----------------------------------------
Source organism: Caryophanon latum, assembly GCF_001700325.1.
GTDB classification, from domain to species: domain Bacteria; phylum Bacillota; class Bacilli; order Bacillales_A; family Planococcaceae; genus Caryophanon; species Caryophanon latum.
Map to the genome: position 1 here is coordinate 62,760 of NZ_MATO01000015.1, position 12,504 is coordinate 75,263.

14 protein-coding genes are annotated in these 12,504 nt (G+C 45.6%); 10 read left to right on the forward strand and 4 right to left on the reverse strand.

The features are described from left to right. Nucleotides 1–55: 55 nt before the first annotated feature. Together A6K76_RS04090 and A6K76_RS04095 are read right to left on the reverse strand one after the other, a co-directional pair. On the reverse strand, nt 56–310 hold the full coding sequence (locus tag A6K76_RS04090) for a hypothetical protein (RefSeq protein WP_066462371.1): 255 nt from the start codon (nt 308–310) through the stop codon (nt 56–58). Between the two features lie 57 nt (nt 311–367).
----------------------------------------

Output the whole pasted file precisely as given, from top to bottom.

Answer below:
Source organism: Caryophanon latum, assembly GCF_001700325.1.
GTDB classification, from domain to species: domain Bacteria; phylum Bacillota; class Bacilli; order Bacillales_A; family Planococcaceae; genus Caryophanon; species Caryophanon latum.
Map to the genome: position 1 here is coordinate 62,760 of NZ_MATO01000015.1, position 12,504 is coordinate 75,263.

14 protein-coding genes are annotated in these 12,504 nt (G+C 45.6%); 10 read left to right on the forward strand and 4 right to left on the reverse strand.

The features are described from left to right. Nucleotides 1–55: 55 nt before the first annotated feature. Together A6K76_RS04090 and A6K76_RS04095 are read right to left on the reverse strand one after the other, a co-directional pair. On the reverse strand, nt 56–310 hold the full coding sequence (locus tag A6K76_RS04090) for a hypothetical protein (RefSeq protein WP_066462371.1): 255 nt from the start codon (nt 308–310) through the stop codon (nt 56–58). Between the two features lie 57 nt (nt 311–367).